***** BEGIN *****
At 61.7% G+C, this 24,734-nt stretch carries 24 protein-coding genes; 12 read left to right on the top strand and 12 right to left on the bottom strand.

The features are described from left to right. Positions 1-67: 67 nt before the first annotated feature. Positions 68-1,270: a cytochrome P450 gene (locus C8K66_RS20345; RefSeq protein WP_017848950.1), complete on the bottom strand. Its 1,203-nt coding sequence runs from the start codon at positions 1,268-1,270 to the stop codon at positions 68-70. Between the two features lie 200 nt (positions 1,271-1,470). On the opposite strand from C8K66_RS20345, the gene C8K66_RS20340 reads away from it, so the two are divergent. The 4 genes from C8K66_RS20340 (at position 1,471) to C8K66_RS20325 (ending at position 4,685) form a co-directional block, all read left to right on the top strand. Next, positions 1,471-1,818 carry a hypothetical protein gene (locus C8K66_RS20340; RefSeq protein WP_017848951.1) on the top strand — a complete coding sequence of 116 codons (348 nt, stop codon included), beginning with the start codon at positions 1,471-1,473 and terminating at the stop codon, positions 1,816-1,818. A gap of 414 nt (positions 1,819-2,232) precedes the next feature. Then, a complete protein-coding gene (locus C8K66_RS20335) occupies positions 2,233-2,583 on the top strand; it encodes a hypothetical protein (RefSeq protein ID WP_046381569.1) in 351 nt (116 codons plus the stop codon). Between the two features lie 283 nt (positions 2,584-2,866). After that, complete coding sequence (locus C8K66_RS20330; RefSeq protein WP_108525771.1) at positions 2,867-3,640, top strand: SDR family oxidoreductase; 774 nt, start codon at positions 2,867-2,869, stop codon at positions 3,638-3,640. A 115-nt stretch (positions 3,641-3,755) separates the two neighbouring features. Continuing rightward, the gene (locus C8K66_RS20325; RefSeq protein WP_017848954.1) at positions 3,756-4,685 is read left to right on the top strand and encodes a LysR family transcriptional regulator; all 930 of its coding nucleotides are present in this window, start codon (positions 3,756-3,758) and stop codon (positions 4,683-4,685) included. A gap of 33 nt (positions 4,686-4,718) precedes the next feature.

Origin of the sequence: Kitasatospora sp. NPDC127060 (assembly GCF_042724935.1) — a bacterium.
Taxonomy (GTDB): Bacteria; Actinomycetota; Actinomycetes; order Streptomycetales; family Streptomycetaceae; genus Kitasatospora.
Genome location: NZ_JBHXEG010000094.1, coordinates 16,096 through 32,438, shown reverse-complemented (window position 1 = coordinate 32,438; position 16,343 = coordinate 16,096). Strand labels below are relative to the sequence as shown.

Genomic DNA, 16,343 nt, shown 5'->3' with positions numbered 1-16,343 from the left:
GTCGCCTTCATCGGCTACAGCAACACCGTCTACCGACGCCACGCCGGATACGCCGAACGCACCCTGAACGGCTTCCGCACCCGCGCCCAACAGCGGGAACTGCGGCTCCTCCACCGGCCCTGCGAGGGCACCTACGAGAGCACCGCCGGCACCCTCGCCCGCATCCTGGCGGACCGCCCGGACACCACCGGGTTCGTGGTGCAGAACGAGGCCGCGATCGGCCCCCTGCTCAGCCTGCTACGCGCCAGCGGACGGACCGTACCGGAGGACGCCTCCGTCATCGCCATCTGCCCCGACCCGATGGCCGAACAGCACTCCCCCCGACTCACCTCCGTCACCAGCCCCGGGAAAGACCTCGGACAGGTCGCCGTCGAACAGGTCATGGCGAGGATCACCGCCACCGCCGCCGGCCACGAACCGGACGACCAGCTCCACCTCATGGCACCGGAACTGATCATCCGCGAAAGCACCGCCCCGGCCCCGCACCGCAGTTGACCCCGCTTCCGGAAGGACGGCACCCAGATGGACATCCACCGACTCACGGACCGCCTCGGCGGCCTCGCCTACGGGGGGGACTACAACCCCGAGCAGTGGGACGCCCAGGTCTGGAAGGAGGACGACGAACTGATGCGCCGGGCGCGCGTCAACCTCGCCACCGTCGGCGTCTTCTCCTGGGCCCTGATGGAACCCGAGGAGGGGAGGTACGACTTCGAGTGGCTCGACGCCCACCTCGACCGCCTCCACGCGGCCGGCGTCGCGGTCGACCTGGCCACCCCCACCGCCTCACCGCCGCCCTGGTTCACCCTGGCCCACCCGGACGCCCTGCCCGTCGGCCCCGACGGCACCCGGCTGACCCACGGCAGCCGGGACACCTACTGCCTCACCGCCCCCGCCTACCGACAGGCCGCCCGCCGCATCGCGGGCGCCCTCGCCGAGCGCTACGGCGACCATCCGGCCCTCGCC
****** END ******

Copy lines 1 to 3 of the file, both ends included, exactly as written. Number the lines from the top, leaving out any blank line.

At 61.7% G+C, this 24,734-nt stretch carries 24 protein-coding genes; 12 read left to right on the top strand and 12 right to left on the bottom strand.

The features are described from left to right. Positions 1-67: 67 nt before the first annotated feature. Positions 68-1,270: a cytochrome P450 gene (locus C8K66_RS20345; RefSeq protein WP_017848950.1), complete on the bottom strand. Its 1,203-nt coding sequence runs from the start codon at positions 1,268-1,270 to the stop codon at positions 68-70. Between the two features lie 200 nt (positions 1,271-1,470). On the opposite strand from C8K66_RS20345, the gene C8K66_RS20340 reads away from it, so the two are divergent. The 4 genes from C8K66_RS20340 (at position 1,471) to C8K66_RS20325 (ending at position 4,685) form a co-directional block, all read left to right on the top strand. Next, positions 1,471-1,818 carry a hypothetical protein gene (locus C8K66_RS20340; RefSeq protein WP_017848951.1) on the top strand — a complete coding sequence of 116 codons (348 nt, stop codon included), beginning with the start codon at positions 1,471-1,473 and terminating at the stop codon, positions 1,816-1,818. A gap of 414 nt (positions 1,819-2,232) precedes the next feature. Then, a complete protein-coding gene (locus C8K66_RS20335) occupies positions 2,233-2,583 on the top strand; it encodes a hypothetical protein (RefSeq protein ID WP_046381569.1) in 351 nt (116 codons plus the stop codon). Between the two features lie 283 nt (positions 2,584-2,866). After that, complete coding sequence (locus C8K66_RS20330; RefSeq protein WP_108525771.1) at positions 2,867-3,640, top strand: SDR family oxidoreductase; 774 nt, start codon at positions 2,867-2,869, stop codon at positions 3,638-3,640. A 115-nt stretch (positions 3,641-3,755) separates the two neighbouring features. Continuing rightward, the gene (locus C8K66_RS20325; RefSeq protein WP_017848954.1) at positions 3,756-4,685 is read left to right on the top strand and encodes a LysR family transcriptional regulator; all 930 of its coding nucleotides are present in this window, start codon (positions 3,756-3,758) and stop codon (positions 4,683-4,685) included. A gap of 33 nt (positions 4,686-4,718) precedes the next feature.

Origin of the sequence: Kitasatospora sp. NPDC127060 (assembly GCF_042724935.1) — a bacterium.